I’ve been experimenting with Heka throughput recently, and have discovered a few log parsing tips and tricks that I thought were worth sharing.
I ran tests on my Lenovo Thinkpad W530 laptop, which has four 2.8GHz cores, showing up as 8 cores to my Linux OS thanks to hyperthreading. From our ops team I got a couple of Nginx log files, each with over 6 million entries. I made three copies of each log file, and put each copy in a separate directory, emulating the common use case of having to parse output from multiple hosts and/or domains. I configured Heka with a single LogstreamerInput set up to concurrently load all six files, using our Nginx access log decoder, which ultimately uses Lua’s LPEG engine to handle the actual parsing. Not a scientifically rigorous test, but I’m just trying to get some ballpark throughput numbers.
For my first run I set Go’s maxprocs value to 1, which makes only one core available for Heka to use. With that setting, I was processing in the neighborhood of 31K events per second (eps); so far so good. Then I cranked maxprocs up to 4. I ran the tests again and my throughput jumped all the way up to about 33K eps. Wait… what!?! I know that sometimes lock contention and other issues can cause poor performance across multiple cores, but we’re processing six distinct streams here; this should parallelize fairly well. I was seeing almost no improvement. What the heck was going on?
Nothing to do but roll up my sleeves and dig in. I busted out the Go profiling tools, but nothing obvious jumped out at me. So I took a look at the source code, and was temporarily stunned by the force of my palm slamming into my forehead at high velocity. While the LogstreamerInput was correctly spinning up a separate goroutine for each unique log stream, it was only spinning up a single decoder to be shared by all of them. That meant that no matter how many cores were available to Heka as a whole, all of the parsing was happening in a single goroutine, which would only be running on a single core.
Luckily this was an easy fix. In about 30 minutes, I had a working Heka that would spin up a separate decoder instance for each log stream; these changes have since landed in the v0.8.3 release. Running this with maxprocs of 1 ran slightly slower than before, about 30K eps. This wasn’t surprising, since now the single core was context switching through six different decoder goroutines whereas before there was just one. But cranking maxprocs up to 4 and trying again gave me around 85K eps. Now we’re talking! Not linear improvement, but still a much better number. I got my best results with maxprocs set to 7, where I was consistently processing approximately 118K log lines per second.
I was actually able to do even better than that. In prior experimentation with log parsing performance, we’ve realized that parsing timestamps is a very processor intensive part of the job. We can lighten this load by configuring our Nginx servers to log timestamps using `$msec` instead of `$time_local` or `$time_iso8601` in the `log_format` setting. This means our log files contain Unix timestamps (seconds-since-epoch format) rather than more complicated date strings. The difference is significant. When I tested versions of the log files using the `$msec` timestamp format, my single core throughput jumped to around 36K eps. Four cores gave me 105K eps, and using 7 cores had me consistently parsing about 143K lines per second. Not too shabby!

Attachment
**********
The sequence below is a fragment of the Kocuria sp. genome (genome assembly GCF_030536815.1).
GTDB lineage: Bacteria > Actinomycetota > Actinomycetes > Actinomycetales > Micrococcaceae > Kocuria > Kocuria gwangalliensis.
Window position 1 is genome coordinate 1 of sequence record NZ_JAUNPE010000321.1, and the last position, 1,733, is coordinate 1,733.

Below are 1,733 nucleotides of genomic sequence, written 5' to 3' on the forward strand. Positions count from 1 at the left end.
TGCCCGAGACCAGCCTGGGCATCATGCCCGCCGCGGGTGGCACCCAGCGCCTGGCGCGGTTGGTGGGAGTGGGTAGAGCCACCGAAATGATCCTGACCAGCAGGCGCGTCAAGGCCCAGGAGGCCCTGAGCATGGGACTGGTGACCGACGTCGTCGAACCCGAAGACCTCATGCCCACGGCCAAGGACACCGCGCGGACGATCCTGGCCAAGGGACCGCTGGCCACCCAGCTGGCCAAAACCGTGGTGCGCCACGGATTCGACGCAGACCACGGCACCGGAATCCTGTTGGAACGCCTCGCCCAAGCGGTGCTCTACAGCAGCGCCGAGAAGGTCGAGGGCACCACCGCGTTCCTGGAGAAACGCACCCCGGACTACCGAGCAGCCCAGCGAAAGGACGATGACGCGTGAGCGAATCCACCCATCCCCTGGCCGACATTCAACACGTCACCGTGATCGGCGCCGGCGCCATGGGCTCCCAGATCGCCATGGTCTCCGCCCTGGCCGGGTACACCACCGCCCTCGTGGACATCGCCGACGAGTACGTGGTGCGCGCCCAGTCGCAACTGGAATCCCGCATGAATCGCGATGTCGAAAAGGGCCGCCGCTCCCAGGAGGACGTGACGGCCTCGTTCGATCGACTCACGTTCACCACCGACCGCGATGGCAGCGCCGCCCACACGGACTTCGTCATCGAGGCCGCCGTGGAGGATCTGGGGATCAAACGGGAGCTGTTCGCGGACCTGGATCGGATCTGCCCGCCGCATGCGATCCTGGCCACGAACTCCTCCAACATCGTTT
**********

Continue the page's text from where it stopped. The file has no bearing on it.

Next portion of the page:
It’s worth noting that there is still a lot of room for improvement. For instance, due to details of the runtime layers, pushing text from Go through C and into Lua (and then back again) involves more memory copies than it probably should. The Lua sandbox that Heka uses is implemented as a separate project, in pure C. It would be possible for us to get much higher parsing throughput by writing a thinner wrapper around the sandbox using a language that doesn’t require copies to talk to C, such as C++, Rust, or C itself. This removes us from the rest of the Heka pipeline, of course, but since a considerable amount of the data processing that we do in Heka is also happening in a sandbox, we’d still be able to do a lot of crunching, we’d just have to set up a bespoke pipeline with Lua code instead of using Heka’s routing infrastructure.
Even so, the full Heka stack is fast enough for most use cases, and is ready to be used today. I hope you’ll try it out, and come find us in the #heka channel on irc.mozilla.org, or on the Heka mailing list to ask questions and/or tell us about your experience.